• Saturday, June 22, 2024
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Ease of Doing Business Order in jeopardy as cost of clearing goods skyrockets

Tin-Can-Port

Nigerian importers have continued to pay dearly in cost due to the failure of agencies of government to effectively implement the Executive Order on Ease of Doing Business signed by Vice President Yemi Osinbajo, then acting President in 2017.

As a result, imported cargoes now dwell longer at the port, between 21 to 30 days, resulting to heavy congestion as well as longer timing for importers to clear and take delivery of their consignments. Longer dwell time for cargoes comes with huge cost implication such as payment of demurrage and rent charges on imported cargoes to shipping companies and terminal operators.

Precisely, importers using Lagos port pay more as shipping charges for bringing goods from European Union (EU) and high terminal charges when compared with what others using Tema Port in Ghana are paying, says SBM Intel, Nigeria’s geopolitical intelligence platform.

In Apapa Port, importers pay about $374 as shipping charges on imports from EU countries; $457 as terminal handling charges and $2,055 on local transport to importers’ warehouses.
However, their counterparts using Tema Port in Ghana, neighbouring West African port, pay $321 as shipping charges on import from same EU countries; $284 as terminal handling charges and $285 on local transport to importers’ warehouses.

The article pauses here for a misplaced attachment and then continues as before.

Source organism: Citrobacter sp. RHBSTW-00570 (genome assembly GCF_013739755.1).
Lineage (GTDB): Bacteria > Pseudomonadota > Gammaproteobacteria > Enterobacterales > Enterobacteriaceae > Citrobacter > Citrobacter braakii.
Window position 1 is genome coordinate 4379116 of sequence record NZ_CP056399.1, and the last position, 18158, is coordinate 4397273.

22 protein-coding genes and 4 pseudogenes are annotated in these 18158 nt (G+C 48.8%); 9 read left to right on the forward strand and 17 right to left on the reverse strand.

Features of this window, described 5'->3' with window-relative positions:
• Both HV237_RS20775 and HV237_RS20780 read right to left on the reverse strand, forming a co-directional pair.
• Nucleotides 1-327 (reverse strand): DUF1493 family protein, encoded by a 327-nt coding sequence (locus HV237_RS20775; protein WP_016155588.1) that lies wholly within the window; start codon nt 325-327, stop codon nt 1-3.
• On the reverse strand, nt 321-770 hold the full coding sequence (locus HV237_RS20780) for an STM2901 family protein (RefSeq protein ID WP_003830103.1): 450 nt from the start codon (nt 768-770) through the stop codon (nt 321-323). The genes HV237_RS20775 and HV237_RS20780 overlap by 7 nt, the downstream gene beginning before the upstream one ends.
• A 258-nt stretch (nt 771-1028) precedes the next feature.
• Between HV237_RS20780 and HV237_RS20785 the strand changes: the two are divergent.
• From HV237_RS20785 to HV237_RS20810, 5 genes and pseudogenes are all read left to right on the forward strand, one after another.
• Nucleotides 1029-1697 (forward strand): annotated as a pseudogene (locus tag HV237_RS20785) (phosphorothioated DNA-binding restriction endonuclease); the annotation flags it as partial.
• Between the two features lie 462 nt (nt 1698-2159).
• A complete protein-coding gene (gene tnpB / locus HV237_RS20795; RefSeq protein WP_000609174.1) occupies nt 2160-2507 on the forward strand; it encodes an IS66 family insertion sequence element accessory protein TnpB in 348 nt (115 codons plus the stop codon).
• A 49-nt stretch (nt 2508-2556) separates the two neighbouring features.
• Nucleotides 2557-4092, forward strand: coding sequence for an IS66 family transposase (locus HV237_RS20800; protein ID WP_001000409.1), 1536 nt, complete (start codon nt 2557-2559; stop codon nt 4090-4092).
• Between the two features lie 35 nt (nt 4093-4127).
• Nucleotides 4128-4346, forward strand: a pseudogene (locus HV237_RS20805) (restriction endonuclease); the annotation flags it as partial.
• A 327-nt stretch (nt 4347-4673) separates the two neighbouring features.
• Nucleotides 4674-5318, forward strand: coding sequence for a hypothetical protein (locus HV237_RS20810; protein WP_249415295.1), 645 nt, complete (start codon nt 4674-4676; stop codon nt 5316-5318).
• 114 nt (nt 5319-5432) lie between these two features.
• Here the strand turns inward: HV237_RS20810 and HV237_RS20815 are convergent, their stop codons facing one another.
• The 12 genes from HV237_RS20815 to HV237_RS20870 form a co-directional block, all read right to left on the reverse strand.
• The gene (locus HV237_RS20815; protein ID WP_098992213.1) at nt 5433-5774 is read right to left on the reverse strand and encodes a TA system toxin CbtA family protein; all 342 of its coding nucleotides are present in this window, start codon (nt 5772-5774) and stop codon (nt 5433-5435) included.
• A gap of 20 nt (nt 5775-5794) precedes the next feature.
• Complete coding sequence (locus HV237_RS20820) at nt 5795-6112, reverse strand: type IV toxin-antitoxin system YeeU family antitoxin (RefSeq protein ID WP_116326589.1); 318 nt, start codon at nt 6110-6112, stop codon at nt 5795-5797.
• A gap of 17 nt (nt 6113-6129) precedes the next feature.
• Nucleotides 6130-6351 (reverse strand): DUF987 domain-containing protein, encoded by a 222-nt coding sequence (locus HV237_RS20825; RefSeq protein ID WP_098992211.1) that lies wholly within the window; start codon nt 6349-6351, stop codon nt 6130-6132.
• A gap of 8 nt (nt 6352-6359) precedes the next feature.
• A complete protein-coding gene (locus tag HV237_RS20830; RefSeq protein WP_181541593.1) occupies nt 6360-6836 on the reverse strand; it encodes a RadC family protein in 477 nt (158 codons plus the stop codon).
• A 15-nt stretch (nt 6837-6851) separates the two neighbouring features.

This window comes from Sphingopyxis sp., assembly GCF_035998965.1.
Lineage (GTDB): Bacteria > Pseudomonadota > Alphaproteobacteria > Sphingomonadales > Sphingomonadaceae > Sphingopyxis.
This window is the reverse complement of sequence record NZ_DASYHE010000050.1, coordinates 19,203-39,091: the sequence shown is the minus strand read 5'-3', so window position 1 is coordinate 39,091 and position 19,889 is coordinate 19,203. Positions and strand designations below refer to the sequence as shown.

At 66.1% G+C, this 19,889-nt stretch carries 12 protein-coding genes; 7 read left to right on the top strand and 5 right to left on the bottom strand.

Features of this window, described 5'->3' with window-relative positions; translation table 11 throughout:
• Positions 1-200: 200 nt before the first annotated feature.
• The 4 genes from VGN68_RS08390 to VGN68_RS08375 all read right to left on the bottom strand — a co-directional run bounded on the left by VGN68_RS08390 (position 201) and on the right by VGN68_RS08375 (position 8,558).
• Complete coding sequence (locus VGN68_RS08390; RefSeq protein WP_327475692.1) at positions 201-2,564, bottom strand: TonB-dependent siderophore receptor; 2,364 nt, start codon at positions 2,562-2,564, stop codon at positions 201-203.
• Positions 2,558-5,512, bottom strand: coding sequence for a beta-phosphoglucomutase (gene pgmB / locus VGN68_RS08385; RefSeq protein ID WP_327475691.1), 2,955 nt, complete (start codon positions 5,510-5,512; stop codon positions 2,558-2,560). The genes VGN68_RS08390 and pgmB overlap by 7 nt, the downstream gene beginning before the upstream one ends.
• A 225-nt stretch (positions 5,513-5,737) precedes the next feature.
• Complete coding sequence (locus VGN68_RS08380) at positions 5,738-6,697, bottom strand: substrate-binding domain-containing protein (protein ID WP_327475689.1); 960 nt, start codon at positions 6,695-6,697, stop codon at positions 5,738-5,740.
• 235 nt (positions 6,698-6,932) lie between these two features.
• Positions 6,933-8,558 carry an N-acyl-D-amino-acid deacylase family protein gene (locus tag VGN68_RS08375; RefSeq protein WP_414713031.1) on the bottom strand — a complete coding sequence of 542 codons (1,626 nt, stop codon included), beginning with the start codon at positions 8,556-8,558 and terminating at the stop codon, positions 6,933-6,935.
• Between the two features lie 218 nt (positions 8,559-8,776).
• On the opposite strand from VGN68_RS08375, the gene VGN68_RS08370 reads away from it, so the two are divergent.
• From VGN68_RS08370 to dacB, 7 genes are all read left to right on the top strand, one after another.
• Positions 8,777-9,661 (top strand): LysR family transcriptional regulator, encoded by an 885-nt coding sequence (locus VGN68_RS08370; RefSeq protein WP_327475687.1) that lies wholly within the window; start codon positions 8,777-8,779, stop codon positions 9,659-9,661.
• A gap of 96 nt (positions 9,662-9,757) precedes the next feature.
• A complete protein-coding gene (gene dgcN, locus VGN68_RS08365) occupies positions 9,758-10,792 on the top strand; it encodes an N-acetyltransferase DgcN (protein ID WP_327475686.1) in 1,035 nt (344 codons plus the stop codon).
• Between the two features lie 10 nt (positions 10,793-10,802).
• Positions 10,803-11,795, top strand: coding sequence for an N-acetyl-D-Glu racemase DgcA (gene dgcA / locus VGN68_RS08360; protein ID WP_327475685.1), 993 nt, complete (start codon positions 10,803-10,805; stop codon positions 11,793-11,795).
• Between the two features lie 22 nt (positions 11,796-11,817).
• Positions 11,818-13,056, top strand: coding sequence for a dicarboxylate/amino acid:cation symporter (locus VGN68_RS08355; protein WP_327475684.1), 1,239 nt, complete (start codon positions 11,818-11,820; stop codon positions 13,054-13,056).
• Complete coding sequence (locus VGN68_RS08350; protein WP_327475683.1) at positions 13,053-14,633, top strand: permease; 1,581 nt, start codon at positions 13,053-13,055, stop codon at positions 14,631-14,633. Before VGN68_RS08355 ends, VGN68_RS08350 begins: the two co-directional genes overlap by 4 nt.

According to the Executive Order, Nigerian port is expected to operate 24-hour round-the-clock and also prune down the number of government agencies at the port from 14 to seven. Therefore, Nigeria Customs Service (NCS) and service providers at the port must be on ground 24 hours to carry out cargo examinations in order to eliminate delays and cost associated with none clearing of cargo on weekends and public holidays.

BusinessDay recent visit to Apapa and Tin-Can Island ports reveals that, three years after the order, Customs only examines containers between 9am to 5pm resumption and closing time with exception of weekends and public holidays.